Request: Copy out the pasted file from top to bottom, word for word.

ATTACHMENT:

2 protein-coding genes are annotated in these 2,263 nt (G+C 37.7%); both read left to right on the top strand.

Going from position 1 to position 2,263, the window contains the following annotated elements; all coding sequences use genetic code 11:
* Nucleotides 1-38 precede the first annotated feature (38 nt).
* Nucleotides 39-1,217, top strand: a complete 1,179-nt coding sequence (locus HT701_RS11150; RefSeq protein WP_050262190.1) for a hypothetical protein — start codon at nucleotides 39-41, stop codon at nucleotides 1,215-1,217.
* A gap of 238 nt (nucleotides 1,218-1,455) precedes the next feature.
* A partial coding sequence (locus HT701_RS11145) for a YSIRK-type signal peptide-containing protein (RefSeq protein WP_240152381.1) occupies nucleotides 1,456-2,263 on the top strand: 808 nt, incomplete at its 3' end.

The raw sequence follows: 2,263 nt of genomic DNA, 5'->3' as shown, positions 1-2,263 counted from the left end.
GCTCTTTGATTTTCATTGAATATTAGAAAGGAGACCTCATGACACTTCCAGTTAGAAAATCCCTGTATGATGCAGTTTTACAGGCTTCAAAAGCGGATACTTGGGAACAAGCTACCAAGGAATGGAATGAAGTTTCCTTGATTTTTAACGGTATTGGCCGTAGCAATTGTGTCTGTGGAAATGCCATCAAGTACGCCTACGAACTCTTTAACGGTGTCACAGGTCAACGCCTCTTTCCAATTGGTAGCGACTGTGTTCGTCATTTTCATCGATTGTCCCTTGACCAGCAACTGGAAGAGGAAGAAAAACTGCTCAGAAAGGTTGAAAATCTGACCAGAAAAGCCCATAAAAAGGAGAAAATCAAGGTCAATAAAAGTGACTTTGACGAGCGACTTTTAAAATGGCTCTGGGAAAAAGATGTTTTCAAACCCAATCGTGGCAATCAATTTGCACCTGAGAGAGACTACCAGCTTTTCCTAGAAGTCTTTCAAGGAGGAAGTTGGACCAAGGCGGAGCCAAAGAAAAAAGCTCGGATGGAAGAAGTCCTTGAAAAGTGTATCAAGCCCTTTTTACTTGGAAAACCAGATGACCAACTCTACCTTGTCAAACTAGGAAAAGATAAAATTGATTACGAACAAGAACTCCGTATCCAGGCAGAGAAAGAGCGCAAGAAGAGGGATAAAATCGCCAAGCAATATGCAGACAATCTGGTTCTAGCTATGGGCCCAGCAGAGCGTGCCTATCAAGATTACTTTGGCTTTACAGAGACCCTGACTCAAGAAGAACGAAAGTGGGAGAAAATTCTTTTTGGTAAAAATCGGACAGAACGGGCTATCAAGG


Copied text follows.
2 protein-coding genes are annotated in these 2,263 nt (G+C 37.7%); both read left to right on the top strand.

Going from position 1 to position 2,263, the window contains the following annotated elements; all coding sequences use genetic code 11:
* Nucleotides 1-38 precede the first annotated feature (38 nt).
* Nucleotides 39-1,217, top strand: a complete 1,179-nt coding sequence (locus HT701_RS11150; RefSeq protein WP_050262190.1) for a hypothetical protein — start codon at nucleotides 39-41, stop codon at nucleotides 1,215-1,217.
* A gap of 238 nt (nucleotides 1,218-1,455) precedes the next feature.
* A partial coding sequence (locus HT701_RS11145) for a YSIRK-type signal peptide-containing protein (RefSeq protein WP_240152381.1) occupies nucleotides 1,456-2,263 on the top strand: 808 nt, incomplete at its 3' end.

The raw sequence follows: 2,263 nt of genomic DNA, 5'->3' as shown, positions 1-2,263 counted from the left end.
GCTCTTTGATTTTCATTGAATATTAGAAAGGAGACCTCATGACACTTCCAGTTAGAAAATCCCTGTATGATGCAGTTTTACAGGCTTCAAAAGCGGATACTTGGGAACAAGCTACCAAGGAATGGAATGAAGTTTCCTTGATTTTTAACGGTATTGGCCGTAGCAATTGTGTCTGTGGAAATGCCATCAAGTACGCCTACGAACTCTTTAACGGTGTCACAGGTCAACGCCTCTTTCCAATTGGTAGCGACTGTGTTCGTCATTTTCATCGATTGTCCCTTGACCAGCAACTGGAAGAGGAAGAAAAACTGCTCAGAAAGGTTGAAAATCTGACCAGAAAAGCCCATAAAAAGGAGAAAATCAAGGTCAATAAAAGTGACTTTGACGAGCGACTTTTAAAATGGCTCTGGGAAAAAGATGTTTTCAAACCCAATCGTGGCAATCAATTTGCACCTGAGAGAGACTACCAGCTTTTCCTAGAAGTCTTTCAAGGAGGAAGTTGGACCAAGGCGGAGCCAAAGAAAAAAGCTCGGATGGAAGAAGTCCTTGAAAAGTGTATCAAGCCCTTTTTACTTGGAAAACCAGATGACCAACTCTACCTTGTCAAACTAGGAAAAGATAAAATTGATTACGAACAAGAACTCCGTATCCAGGCAGAGAAAGAGCGCAAGAAGAGGGATAAAATCGCCAAGCAATATGCAGACAATCTGGTTCTAGCTATGGGCCCAGCAGAGCGTGCCTATCAAGATTACTTTGGCTTTACAGAGACCCTGACTCAAGAAGAACGAAAGTGGGAGAAAATTCTTTTTGGTAAAAATCGGACAGAACGGGCTATCAAGG